Using our prior work as our model, we knew we could create an accurate CarTest model would be at least as accurate as any of their attempts, and most likely more accurate; so we decided to give it a try. Obviously if our results came to the same conclusion, there would be no need to write this article or spend so much time on it. But our results were quite different. So we kept digging and getting more data points until we were satisfied that our results were better than the previous attempts.

So we thought Terry Burger's M3 would be the perfect car for these experiments. Terry has an F80 M3 with dynos in the dyno database and vBox results in the vboxtools.com database. Terry ran stock dynos, and JB4 tuned dynos, then he went out and ran vBox results for both. So we have two full sets of data we can use to compare against CarTest. It may be only one data point, but it's better than the prior analysis that didn't have any data points.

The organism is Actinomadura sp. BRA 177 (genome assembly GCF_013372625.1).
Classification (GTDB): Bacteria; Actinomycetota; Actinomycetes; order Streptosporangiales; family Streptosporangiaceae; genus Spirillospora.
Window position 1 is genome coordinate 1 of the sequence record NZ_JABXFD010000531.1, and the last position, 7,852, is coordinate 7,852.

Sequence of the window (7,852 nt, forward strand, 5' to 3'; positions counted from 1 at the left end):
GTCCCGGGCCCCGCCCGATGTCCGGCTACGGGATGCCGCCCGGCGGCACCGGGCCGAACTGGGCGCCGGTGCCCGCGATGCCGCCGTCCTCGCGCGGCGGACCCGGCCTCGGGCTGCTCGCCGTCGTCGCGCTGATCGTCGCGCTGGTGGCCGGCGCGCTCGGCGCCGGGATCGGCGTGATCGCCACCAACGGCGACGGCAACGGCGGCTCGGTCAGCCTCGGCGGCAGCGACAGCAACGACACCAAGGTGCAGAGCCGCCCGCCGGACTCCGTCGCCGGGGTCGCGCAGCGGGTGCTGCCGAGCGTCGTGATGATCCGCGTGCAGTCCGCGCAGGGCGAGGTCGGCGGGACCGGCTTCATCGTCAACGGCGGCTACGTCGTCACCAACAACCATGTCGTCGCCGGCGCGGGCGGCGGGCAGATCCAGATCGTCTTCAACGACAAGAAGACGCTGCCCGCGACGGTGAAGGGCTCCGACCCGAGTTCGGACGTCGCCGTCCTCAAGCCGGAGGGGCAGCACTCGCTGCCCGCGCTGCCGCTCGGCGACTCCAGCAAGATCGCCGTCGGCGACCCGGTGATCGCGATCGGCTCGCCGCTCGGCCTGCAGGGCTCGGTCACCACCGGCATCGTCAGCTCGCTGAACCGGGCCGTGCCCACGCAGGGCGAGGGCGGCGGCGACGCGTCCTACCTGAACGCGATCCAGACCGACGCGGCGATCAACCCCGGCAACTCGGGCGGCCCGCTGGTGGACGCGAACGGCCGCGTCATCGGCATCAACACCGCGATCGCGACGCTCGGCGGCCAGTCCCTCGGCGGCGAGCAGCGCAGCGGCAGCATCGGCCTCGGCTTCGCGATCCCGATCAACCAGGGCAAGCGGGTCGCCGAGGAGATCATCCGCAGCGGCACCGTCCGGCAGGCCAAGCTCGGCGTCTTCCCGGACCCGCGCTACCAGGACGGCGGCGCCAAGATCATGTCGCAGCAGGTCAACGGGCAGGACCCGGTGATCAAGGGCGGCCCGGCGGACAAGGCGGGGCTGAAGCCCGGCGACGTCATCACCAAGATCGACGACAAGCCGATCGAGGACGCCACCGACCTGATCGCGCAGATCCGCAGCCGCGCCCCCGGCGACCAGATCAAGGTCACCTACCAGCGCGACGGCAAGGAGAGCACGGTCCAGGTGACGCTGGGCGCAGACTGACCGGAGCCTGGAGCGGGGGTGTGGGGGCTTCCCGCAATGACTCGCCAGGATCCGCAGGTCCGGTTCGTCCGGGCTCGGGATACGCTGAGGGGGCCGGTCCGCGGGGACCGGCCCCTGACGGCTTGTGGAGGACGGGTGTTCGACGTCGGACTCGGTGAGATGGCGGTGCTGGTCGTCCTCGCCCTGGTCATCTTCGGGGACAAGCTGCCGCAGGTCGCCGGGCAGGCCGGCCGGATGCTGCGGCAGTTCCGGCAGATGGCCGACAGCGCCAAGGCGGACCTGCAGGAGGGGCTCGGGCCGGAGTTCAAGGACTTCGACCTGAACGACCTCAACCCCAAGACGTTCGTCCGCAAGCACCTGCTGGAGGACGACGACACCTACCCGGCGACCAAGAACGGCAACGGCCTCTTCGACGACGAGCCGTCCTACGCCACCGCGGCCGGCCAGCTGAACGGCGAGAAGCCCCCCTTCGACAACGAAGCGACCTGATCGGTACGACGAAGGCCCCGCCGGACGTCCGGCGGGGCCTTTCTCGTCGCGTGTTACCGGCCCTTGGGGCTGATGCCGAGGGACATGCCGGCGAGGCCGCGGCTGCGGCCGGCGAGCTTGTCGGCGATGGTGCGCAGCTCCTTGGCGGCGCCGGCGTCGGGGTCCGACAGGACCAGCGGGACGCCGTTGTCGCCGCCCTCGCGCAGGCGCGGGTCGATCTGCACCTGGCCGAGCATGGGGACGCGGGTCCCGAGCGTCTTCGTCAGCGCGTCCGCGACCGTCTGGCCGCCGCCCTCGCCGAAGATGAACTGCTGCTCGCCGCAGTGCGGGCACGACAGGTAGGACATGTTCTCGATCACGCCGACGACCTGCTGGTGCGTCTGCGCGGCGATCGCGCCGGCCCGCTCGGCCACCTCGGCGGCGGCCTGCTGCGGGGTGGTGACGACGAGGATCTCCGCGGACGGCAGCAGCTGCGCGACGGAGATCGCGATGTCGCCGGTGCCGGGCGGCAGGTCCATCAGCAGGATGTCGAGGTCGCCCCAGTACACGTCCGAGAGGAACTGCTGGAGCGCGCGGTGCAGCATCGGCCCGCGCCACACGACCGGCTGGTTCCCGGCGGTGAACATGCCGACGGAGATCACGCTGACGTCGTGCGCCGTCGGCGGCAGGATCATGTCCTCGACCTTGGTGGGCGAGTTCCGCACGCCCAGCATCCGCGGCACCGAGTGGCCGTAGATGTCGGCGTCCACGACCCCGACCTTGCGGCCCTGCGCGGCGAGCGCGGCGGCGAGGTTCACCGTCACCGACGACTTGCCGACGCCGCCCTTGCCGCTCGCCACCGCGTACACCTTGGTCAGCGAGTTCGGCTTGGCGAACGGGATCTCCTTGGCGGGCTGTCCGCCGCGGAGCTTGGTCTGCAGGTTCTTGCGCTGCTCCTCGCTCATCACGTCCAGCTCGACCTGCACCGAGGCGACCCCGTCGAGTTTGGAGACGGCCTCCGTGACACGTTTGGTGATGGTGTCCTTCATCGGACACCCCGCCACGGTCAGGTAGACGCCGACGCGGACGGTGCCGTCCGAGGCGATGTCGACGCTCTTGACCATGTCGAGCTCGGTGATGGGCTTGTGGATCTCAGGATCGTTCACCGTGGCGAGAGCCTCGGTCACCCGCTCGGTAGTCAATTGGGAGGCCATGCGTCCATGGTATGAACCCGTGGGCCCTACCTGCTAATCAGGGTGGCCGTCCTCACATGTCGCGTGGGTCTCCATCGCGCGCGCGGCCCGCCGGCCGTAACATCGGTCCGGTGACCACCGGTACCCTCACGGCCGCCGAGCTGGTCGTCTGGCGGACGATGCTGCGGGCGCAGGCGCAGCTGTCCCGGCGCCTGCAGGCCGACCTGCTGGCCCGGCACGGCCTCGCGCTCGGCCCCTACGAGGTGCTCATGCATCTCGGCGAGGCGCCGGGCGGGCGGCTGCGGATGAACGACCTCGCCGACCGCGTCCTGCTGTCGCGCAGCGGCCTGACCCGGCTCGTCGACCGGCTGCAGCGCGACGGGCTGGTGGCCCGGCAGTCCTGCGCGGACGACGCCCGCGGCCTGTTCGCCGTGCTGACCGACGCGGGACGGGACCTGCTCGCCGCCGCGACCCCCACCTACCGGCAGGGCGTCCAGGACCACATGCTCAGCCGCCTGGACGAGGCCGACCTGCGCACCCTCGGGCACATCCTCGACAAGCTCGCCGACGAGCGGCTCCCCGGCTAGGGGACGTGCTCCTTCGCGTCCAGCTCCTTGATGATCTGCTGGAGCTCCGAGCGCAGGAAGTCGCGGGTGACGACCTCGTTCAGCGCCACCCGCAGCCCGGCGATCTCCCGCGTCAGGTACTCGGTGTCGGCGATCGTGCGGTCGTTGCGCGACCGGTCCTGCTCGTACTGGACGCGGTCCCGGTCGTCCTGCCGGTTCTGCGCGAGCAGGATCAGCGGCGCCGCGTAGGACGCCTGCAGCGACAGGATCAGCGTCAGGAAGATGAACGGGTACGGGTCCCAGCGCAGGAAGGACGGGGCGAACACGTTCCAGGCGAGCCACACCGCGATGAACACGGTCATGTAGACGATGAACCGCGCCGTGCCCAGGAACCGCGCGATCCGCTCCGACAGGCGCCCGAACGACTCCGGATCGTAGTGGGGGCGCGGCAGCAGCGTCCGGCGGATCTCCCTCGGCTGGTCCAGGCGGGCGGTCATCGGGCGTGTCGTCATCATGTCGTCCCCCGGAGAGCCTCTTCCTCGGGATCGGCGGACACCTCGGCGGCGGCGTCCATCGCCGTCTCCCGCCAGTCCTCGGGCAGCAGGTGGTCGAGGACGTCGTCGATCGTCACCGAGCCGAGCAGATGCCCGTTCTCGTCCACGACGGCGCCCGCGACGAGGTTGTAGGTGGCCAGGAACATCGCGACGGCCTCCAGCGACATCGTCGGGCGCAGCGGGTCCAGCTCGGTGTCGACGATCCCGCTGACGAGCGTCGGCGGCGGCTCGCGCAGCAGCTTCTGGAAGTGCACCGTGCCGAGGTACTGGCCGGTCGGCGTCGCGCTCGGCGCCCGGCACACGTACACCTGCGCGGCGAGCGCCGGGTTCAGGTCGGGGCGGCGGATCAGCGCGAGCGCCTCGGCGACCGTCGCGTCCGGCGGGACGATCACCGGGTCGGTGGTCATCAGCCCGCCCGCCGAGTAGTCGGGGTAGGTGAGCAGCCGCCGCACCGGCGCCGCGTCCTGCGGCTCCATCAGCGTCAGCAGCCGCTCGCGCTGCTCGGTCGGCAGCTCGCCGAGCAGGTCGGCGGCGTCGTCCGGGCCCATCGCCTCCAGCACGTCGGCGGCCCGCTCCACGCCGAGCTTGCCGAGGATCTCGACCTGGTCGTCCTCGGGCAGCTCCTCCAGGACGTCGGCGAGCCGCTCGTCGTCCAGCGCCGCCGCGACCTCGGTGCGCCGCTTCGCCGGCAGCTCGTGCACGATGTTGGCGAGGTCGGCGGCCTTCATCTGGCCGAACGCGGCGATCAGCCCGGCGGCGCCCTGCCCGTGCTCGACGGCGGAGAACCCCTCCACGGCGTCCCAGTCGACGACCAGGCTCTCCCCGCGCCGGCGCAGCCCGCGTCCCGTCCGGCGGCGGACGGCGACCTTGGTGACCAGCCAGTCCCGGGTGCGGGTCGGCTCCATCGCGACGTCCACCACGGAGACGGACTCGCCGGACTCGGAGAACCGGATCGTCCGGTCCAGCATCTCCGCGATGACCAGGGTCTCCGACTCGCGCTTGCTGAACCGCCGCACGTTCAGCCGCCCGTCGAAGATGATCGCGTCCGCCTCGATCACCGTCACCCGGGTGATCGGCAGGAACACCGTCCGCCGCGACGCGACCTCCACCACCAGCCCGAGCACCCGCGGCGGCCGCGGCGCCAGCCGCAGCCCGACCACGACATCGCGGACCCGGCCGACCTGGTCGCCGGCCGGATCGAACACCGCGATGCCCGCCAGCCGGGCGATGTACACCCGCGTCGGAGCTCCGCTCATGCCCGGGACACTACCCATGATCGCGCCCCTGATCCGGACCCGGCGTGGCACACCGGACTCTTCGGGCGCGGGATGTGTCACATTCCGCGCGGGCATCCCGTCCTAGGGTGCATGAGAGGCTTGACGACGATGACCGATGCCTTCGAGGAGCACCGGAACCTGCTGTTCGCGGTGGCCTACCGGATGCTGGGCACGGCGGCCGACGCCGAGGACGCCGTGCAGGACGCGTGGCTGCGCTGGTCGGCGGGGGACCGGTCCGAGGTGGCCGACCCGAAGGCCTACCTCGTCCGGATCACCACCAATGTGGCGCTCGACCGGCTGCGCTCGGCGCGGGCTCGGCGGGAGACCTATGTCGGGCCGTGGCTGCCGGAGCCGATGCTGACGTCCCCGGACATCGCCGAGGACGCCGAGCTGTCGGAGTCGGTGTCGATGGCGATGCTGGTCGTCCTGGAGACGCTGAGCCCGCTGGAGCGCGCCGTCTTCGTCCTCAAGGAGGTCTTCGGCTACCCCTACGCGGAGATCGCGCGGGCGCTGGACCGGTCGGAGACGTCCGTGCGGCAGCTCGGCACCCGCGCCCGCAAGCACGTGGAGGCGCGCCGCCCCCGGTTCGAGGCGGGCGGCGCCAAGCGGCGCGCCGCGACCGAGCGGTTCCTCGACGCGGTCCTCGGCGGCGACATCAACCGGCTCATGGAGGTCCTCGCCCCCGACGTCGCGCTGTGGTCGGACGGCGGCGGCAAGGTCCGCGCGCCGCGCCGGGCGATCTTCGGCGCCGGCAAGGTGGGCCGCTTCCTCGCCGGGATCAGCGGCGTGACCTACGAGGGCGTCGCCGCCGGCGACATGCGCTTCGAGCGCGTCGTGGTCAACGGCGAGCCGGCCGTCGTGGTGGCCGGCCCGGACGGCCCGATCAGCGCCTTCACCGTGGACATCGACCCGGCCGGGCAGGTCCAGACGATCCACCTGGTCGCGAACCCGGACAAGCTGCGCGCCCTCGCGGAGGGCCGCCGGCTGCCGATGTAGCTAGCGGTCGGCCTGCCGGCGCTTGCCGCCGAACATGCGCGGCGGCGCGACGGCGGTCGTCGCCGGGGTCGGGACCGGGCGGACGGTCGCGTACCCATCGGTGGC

I'll break this up into a few different parts. Part-1) Establish the baselines for the article. Part-2) Show how we create a very accurate CarTest simulation model. Part-3) Comparing CarTest, vBox, and Published results. Part-4) Reverse-correlate Dynojet results by generating vBox dyno's. That's where we can run the vBox results through physics based calculators to tell us how much wheel horsepower the car produced at that moment. Buckle up...because here we go.

Part-1: Reference Dyno, vBox, and Published Results: